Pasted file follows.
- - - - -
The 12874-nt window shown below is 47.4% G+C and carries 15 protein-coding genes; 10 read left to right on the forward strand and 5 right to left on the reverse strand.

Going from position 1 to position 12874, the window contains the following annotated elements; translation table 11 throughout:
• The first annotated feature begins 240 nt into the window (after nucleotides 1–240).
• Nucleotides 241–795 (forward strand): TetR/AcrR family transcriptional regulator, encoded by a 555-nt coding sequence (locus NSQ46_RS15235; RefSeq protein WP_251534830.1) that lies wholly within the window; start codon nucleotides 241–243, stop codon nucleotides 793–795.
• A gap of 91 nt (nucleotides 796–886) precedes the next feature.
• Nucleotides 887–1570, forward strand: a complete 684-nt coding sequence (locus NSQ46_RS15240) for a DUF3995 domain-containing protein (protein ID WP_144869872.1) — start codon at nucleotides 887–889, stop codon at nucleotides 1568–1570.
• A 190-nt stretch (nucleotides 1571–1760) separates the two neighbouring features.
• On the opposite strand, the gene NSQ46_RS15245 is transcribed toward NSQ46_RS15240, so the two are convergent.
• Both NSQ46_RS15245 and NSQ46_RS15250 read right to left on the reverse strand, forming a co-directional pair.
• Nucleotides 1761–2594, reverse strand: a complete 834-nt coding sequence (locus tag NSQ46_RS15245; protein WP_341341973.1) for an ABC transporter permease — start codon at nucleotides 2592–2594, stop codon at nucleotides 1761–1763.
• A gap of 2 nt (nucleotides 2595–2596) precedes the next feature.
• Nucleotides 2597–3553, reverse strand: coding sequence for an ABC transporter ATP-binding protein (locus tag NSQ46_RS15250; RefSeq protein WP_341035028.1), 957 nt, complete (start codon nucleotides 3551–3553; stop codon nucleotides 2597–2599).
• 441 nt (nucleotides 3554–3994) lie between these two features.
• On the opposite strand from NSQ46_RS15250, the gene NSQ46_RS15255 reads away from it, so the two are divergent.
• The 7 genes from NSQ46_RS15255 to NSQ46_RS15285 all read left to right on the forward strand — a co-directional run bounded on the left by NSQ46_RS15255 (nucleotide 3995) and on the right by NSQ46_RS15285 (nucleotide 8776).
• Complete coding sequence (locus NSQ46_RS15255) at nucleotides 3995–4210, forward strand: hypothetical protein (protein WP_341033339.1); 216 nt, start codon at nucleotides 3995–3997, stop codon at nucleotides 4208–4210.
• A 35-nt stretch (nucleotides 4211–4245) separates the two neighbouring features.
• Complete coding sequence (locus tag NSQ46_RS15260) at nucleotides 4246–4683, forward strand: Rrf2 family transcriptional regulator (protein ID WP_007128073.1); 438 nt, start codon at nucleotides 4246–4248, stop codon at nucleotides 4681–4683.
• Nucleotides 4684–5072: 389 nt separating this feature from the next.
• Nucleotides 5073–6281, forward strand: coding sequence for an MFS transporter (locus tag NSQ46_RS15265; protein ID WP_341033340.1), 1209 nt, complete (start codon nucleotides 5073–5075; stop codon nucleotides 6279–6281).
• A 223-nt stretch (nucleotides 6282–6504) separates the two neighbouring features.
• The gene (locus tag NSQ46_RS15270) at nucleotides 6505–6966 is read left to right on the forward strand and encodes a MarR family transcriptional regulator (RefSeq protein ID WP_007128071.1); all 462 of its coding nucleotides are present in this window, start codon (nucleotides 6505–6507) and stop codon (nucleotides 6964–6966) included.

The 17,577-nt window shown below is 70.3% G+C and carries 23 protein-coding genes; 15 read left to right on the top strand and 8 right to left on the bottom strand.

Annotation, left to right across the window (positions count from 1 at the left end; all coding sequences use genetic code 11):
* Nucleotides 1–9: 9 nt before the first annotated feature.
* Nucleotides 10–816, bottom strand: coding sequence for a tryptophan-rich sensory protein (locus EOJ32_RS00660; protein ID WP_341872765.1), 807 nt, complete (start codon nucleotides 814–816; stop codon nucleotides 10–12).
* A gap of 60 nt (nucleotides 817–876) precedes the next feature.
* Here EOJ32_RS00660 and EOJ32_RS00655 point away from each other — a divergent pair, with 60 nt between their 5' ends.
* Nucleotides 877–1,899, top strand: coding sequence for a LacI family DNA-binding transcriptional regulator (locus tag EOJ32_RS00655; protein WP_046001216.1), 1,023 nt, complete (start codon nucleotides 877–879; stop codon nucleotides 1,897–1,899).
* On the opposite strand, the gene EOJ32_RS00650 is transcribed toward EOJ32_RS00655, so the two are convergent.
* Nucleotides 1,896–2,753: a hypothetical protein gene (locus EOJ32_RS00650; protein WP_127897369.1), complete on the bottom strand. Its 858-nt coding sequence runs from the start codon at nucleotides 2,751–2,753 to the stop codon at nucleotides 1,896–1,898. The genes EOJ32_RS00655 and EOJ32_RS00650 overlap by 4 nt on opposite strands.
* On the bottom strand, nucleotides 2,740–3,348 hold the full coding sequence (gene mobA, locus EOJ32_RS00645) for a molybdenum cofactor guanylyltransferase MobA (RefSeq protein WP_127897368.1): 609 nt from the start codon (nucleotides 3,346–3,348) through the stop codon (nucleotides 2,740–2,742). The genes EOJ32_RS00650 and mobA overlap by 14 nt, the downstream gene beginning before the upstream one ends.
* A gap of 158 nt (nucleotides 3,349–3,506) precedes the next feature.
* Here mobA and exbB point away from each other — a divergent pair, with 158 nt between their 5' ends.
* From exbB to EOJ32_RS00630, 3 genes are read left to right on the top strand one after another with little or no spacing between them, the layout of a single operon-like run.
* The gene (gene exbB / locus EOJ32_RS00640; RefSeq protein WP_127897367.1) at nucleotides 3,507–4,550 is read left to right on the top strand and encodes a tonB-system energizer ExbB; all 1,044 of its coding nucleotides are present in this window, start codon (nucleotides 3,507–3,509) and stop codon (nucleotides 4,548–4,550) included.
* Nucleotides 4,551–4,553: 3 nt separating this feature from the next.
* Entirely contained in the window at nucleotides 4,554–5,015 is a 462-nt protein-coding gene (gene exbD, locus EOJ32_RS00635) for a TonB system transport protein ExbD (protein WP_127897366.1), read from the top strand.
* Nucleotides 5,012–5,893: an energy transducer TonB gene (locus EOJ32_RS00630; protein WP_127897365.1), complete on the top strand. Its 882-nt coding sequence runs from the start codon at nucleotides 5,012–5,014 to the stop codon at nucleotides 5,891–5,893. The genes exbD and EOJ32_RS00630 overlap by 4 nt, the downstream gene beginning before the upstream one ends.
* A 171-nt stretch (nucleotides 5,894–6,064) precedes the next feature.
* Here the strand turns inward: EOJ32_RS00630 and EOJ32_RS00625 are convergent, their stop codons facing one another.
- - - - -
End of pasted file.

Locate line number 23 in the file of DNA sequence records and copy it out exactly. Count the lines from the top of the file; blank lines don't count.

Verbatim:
The 17,577-nt window shown below is 70.3% G+C and carries 23 protein-coding genes; 15 read left to right on the top strand and 8 right to left on the bottom strand.